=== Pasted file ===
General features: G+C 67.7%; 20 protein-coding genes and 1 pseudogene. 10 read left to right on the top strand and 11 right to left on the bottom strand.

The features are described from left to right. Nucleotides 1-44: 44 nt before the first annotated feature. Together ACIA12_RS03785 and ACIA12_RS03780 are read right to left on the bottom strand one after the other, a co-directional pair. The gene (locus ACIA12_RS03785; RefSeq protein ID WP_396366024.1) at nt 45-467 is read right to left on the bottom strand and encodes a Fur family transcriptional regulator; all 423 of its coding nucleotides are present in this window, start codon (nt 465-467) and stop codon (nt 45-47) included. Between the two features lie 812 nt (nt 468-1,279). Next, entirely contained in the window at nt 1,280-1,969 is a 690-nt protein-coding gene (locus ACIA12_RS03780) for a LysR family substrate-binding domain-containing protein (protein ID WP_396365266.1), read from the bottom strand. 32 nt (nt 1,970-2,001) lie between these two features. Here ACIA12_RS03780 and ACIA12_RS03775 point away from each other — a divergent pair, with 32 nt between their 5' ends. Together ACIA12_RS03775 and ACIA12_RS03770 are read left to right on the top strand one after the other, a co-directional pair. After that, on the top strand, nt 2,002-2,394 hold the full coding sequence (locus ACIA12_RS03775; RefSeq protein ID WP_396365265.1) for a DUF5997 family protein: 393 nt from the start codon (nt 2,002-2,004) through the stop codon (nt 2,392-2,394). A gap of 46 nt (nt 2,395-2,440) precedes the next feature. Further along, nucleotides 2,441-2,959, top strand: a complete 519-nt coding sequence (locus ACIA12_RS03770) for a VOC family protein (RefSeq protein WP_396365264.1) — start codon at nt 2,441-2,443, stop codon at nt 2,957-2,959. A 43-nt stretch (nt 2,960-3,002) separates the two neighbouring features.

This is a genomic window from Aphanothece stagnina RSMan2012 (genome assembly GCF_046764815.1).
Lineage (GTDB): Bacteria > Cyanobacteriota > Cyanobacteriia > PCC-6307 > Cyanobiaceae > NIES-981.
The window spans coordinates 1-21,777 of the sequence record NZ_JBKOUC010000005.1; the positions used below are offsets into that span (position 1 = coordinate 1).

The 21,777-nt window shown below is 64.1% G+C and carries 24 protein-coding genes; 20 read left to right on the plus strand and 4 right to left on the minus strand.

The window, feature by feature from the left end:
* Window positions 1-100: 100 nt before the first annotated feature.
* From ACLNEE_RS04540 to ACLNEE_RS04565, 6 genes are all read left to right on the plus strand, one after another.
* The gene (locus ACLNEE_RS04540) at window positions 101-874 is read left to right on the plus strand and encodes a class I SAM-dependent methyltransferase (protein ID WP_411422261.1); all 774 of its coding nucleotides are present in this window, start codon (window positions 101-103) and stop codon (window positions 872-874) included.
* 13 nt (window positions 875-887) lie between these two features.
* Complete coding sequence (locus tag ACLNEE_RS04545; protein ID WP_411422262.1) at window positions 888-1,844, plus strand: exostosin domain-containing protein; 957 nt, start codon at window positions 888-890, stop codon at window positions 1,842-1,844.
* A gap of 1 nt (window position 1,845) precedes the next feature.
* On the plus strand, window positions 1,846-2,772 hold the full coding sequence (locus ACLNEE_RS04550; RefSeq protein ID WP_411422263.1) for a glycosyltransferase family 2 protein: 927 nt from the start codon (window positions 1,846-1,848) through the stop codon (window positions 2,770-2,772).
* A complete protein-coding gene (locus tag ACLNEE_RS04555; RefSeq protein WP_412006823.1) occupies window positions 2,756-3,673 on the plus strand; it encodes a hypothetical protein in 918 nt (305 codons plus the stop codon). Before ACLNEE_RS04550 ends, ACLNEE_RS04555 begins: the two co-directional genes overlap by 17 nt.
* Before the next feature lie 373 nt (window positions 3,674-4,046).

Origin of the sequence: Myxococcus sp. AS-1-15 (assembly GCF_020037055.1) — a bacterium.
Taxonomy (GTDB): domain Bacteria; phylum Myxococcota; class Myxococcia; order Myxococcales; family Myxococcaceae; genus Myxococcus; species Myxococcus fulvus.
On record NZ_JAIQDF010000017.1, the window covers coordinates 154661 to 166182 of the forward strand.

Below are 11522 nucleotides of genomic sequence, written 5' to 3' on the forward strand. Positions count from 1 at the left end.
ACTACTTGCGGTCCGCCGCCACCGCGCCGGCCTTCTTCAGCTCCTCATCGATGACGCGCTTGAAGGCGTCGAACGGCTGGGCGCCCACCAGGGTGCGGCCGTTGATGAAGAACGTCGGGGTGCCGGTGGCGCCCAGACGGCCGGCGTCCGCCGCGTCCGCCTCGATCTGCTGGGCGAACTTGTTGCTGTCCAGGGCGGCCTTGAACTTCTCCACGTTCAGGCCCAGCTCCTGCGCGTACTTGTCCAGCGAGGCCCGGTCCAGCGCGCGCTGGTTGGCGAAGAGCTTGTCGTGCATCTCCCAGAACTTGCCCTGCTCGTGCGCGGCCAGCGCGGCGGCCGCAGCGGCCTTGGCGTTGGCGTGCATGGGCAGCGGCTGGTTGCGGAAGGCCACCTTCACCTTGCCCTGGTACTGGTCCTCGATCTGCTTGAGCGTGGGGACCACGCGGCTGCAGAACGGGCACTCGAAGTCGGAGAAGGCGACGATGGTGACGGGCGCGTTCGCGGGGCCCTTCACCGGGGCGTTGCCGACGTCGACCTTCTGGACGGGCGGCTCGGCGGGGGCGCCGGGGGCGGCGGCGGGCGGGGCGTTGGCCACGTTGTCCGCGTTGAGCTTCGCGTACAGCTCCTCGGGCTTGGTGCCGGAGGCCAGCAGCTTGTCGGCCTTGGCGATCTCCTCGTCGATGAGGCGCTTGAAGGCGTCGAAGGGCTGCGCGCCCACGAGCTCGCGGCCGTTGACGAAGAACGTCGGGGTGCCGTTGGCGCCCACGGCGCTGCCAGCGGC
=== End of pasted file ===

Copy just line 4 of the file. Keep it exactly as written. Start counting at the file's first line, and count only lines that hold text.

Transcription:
Lineage (GTDB): Bacteria > Cyanobacteriota > Cyanobacteriia > PCC-6307 > Cyanobiaceae > NIES-981.